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I would like to set the absolute global rotation of a vector using a quaternion.

Let's say I have a function f(v, q) which rotates vector v to quaternion q.

THREE.Vector3 has a .applyQuaternion function which applies a rotation to a vector, but this is a relative rotation. For example, the function call f(f(v, q), q) will apply q twice. Instead, I would expect f(f(v, q), q) = f(v, q) since q is the absolute rotation of the vector.

I know that I can compute some deltaQ = currentQ.premultiply(q.inverse()) and then call .applyQuaternion, but I don't know how to query the currentQ, or the current rotation of the vector, so that I can "undo" it and apply the new quaternion.

Thanks for any help!

EDIT:

I would ideally like to rotate about a point defined in world coordinate space, which is why I have the object.worldToLocal and object.localToWorld calls. However, the orbiting object flies off the map when I make these conversions.

const scene = new THREE.Scene();
const camera = new THREE.PerspectiveCamera( 75, window.innerWidth/window.innerHeight, 0.1, 1000 );

const renderer = new THREE.WebGLRenderer();
renderer.setSize( window.innerWidth, window.innerHeight );
document.body.appendChild( renderer.domElement );
/* const orbitControls = new THREE.OrbitControls(camera, renderer.domElement); */

// CONSTRUCT ORBITER
const orbitGeometry = new THREE.SphereGeometry(0.1, 32, 32);
const orbitMaterial = new THREE.MeshBasicMaterial({colors: 0xff0000});
const orbiter = new THREE.Mesh(orbitGeometry, orbitMaterial);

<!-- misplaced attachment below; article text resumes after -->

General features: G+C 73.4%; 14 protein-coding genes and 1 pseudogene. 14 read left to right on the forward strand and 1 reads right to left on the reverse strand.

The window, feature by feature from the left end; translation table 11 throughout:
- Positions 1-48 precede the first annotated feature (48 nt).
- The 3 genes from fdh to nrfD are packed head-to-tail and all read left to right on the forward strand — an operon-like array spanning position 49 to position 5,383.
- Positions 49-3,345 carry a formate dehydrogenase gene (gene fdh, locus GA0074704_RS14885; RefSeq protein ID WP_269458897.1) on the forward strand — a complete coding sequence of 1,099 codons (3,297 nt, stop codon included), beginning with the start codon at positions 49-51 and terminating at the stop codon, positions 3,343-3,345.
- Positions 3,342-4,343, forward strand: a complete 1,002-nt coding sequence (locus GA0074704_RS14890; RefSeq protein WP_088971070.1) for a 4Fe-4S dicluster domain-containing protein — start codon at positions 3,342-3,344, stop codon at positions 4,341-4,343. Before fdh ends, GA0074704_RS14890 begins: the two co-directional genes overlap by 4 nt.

// CONSTRUCT GLOBAL AXES
const xDir = new THREE.Vector3(1, 0, 0);
const yDir = new THREE.Vector3(0, 1, 0);
const zDir = new THREE.Vector3(0, 0, 1);
const origin = new THREE.Vector3(0, 0, 0);
const xArrowWorld = new THREE.ArrowHelper(xDir, origin, 3, 0xFF00FF);
const yArrowWorld = new THREE.ArrowHelper(yDir, origin, 3, 0xffff00);
const zArrowWorld = new THREE.ArrowHelper(zDir, origin, 3, 0x00b7eb);
const worldAxes = new THREE.Group();
worldAxes.add(xArrowWorld);
worldAxes.add(yArrowWorld);
worldAxes.add(zArrowWorld);


// CONSTRUCT MARKER
const sphereGeometry = new THREE.SphereGeometry(0.1, 32, 32);
const sphereMaterial = new THREE.MeshBasicMaterial({color: 0xffffff});
const marker = new THREE.Mesh(sphereGeometry, sphereMaterial);

// scene.add(axes);
scene.add(marker);
scene.add(orbiter);
scene.add(worldAxes);

camera.position.z = 5;
camera.position.y = 3;
camera.position.x = 3;
camera.lookAt(worldAxes.position);

marker.position.set(1, 0, 0);

function rotateEuler(object, point, eulerX, eulerY, eulerZ, isExtrinsic = false) {
    if (isExtrinsic) {
        object.rotation.order = 'ZYX';
    } else {
        object.rotation.order = 'XYZ';
    }
    const q = new THREE.Quaternion();
    const eul = new THREE.Euler(eulerX, eulerY, eulerZ, object.rotation.order);
    q.setFromEuler(eul);
    rotateQuaternionAroundPoint(object, point, q);
}

function rotateQuaternionAroundPoint(object, point, q) {

    object.rotation.set(0, 0, 0)
    object.position.set(0, 0, 0);

    object.localToWorld(object.position);
    object.position.sub(point);
    object.position.applyQuaternion(q);
    object.position.add(point);
    object.worldToLocal(object.position);

}

let rotY = 0;
let rotationPoint = marker.localToWorld(marker.position.clone());

function animate() {
    requestAnimationFrame( animate );

    rotY += 0.01;

    rotateEuler(orbiter, rotationPoint, 0, rotY, 0, true);

    renderer.render( scene, camera );
}

animate();
<script src="https://cdnjs.cloudflare.com/ajax/libs/three.js/110/three.min.js"></script>

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The easiest way to do this is to reset the Vector3 to its initial state, then apply the quaternion to this reset vector. This erases any previous rotation from the equation. For instance, assuming the default state of the vector is pointing 'UP':

function f(v, q) {
    v.set(0, 1, 0);
    v.applyQuaternion(q);
    return v;
}
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  • Thanks for the suggestion. I believe this works for the most part. However, once I add the coordinate system transforms to apply this as a global transform, there is some strange behavior. I've updated my post with a fiddle to illustrate.
    – Carpetfizz
    Apr 11 '20 at 4:19

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